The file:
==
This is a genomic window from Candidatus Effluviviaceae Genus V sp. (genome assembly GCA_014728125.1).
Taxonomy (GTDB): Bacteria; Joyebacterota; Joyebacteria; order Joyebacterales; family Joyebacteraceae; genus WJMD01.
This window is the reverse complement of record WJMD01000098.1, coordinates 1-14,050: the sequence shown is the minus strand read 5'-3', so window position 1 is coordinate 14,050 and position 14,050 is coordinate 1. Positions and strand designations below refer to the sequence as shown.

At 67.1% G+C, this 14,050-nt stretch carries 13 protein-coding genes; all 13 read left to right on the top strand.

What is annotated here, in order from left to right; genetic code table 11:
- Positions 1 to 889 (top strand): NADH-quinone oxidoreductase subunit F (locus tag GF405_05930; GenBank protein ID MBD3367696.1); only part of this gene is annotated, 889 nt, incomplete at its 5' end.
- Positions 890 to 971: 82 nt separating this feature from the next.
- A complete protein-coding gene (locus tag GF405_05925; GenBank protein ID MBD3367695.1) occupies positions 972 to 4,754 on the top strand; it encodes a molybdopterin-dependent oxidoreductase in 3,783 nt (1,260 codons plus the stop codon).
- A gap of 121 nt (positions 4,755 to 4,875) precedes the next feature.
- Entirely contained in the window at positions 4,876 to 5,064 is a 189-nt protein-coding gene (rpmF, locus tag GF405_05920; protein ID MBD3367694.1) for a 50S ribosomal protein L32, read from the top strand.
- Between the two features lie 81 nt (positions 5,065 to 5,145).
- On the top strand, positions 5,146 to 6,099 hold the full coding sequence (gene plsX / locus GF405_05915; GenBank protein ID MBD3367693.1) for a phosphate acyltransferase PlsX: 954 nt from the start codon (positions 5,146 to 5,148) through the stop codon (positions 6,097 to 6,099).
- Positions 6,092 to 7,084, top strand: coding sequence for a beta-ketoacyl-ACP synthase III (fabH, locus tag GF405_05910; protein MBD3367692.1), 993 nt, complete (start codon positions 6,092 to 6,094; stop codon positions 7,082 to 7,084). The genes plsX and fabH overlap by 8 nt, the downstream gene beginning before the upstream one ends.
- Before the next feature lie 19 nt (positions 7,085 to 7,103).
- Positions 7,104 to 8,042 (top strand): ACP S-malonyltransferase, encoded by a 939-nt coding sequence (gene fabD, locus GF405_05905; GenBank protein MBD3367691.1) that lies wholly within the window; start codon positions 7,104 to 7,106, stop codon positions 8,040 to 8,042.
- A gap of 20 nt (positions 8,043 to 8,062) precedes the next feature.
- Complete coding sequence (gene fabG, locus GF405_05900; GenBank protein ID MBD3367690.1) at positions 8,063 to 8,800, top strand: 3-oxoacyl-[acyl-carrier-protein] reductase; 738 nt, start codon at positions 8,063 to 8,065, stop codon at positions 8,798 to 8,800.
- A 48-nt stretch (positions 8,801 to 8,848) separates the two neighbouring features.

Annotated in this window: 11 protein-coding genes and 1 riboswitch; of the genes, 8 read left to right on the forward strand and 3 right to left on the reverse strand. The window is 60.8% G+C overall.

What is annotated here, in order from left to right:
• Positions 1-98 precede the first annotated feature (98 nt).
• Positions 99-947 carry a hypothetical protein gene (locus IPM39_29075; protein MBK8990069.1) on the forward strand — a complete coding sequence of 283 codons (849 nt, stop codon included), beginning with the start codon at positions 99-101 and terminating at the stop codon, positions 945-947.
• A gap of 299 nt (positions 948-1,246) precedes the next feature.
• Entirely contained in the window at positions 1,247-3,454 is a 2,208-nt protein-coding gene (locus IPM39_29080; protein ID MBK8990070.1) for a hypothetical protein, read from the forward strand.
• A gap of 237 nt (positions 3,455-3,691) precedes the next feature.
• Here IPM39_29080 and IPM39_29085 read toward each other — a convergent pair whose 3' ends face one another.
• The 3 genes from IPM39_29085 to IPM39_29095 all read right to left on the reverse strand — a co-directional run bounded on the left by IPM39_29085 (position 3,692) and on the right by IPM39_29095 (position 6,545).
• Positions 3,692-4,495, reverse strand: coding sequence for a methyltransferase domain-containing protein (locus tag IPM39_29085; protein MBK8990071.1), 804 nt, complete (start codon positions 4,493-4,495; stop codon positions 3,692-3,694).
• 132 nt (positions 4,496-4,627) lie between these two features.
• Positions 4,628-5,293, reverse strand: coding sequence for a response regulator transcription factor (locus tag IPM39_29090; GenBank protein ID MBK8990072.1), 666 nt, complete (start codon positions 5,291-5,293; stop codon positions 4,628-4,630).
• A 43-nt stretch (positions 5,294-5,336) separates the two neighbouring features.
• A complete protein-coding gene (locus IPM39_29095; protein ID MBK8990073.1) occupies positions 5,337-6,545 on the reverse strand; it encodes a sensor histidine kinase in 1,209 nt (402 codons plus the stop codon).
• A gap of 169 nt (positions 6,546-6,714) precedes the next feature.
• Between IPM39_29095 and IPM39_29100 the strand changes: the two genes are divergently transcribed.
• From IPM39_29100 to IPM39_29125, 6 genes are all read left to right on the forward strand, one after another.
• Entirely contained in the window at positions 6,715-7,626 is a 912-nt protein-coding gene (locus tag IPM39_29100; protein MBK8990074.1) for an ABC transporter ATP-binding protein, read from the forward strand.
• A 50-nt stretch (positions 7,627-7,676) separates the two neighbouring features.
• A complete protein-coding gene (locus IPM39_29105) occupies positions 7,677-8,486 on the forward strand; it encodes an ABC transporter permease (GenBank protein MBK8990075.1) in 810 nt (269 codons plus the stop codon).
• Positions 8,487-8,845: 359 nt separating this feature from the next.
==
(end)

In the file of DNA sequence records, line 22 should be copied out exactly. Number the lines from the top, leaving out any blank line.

• Positions 99-947 carry a hypothetical protein gene (locus IPM39_29075; protein MBK8990069.1) on the forward strand — a complete coding sequence of 283 codons (849 nt, stop codon included), beginning with the start codon at positions 99-101 and terminating at the stop codon, positions 945-947.